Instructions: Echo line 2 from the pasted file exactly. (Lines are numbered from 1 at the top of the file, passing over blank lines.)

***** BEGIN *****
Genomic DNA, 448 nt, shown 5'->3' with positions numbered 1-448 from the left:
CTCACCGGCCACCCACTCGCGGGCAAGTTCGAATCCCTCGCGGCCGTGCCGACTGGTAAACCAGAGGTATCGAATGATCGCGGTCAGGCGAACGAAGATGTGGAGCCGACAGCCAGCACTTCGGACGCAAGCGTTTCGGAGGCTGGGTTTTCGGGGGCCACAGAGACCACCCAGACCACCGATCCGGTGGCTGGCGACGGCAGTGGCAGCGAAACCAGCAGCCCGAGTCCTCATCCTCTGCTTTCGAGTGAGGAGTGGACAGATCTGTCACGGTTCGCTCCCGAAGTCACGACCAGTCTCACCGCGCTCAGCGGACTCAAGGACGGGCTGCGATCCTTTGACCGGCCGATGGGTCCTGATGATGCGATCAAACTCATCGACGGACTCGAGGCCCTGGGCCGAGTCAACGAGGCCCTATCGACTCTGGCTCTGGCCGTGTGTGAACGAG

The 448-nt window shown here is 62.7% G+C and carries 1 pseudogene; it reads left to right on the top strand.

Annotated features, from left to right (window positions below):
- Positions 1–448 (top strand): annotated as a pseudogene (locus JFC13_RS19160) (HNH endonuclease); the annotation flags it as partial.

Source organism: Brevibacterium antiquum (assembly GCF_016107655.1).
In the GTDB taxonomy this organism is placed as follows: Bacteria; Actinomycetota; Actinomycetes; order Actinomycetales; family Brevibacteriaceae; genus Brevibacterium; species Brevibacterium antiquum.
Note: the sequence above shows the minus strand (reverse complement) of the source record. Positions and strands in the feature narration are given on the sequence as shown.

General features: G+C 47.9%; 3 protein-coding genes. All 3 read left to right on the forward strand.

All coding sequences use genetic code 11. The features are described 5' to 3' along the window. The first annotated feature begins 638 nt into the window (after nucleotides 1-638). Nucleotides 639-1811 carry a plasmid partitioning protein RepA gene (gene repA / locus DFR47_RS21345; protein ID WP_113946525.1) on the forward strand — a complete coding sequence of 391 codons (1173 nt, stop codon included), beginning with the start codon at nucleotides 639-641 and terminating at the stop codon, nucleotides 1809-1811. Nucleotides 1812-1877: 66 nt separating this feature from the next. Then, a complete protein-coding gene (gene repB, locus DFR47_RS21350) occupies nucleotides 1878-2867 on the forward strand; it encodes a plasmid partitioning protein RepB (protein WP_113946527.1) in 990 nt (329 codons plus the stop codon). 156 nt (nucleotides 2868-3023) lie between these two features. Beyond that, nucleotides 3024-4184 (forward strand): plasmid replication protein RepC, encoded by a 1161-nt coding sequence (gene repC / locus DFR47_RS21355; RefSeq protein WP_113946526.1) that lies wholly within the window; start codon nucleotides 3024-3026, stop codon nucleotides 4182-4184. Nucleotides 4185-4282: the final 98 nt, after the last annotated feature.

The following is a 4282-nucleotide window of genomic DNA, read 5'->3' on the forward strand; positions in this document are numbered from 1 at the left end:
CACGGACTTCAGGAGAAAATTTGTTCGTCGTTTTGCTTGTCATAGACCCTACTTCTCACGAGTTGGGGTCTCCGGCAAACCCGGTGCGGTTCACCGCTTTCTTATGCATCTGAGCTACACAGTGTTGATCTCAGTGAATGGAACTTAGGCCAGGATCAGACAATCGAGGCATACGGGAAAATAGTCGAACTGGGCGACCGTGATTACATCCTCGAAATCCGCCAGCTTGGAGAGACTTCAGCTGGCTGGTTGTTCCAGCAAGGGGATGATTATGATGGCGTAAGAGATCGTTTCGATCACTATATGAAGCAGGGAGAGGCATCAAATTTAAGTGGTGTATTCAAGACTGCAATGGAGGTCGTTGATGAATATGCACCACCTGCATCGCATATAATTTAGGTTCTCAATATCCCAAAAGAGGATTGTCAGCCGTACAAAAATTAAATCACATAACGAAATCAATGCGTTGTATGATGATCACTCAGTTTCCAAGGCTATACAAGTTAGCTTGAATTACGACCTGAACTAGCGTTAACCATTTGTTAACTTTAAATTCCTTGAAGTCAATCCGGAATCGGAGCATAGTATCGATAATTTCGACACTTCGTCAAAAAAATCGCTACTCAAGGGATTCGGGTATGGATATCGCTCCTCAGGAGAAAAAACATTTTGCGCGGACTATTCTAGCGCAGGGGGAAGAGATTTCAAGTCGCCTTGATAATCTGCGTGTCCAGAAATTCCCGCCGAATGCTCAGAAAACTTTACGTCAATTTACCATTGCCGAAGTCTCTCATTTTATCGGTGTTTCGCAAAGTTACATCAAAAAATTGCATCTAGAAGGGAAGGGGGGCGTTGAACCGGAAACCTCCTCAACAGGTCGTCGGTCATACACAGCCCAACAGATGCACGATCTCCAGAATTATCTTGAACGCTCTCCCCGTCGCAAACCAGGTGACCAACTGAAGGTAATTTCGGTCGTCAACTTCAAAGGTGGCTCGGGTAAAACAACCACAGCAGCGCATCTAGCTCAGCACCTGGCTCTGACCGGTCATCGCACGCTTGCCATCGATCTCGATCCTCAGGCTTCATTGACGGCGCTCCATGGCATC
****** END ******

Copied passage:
CTCACCGGCCACCCACTCGCGGGCAAGTTCGAATCCCTCGCGGCCGTGCCGACTGGTAAACCAGAGGTATCGAATGATCGCGGTCAGGCGAACGAAGATGTGGAGCCGACAGCCAGCACTTCGGACGCAAGCGTTTCGGAGGCTGGGTTTTCGGGGGCCACAGAGACCACCCAGACCACCGATCCGGTGGCTGGCGACGGCAGTGGCAGCGAAACCAGCAGCCCGAGTCCTCATCCTCTGCTTTCGAGTGAGGAGTGGACAGATCTGTCACGGTTCGCTCCCGAAGTCACGACCAGTCTCACCGCGCTCAGCGGACTCAAGGACGGGCTGCGATCCTTTGACCGGCCGATGGGTCCTGATGATGCGATCAAACTCATCGACGGACTCGAGGCCCTGGGCCGAGTCAACGAGGCCCTATCGACTCTGGCTCTGGCCGTGTGTGAACGAG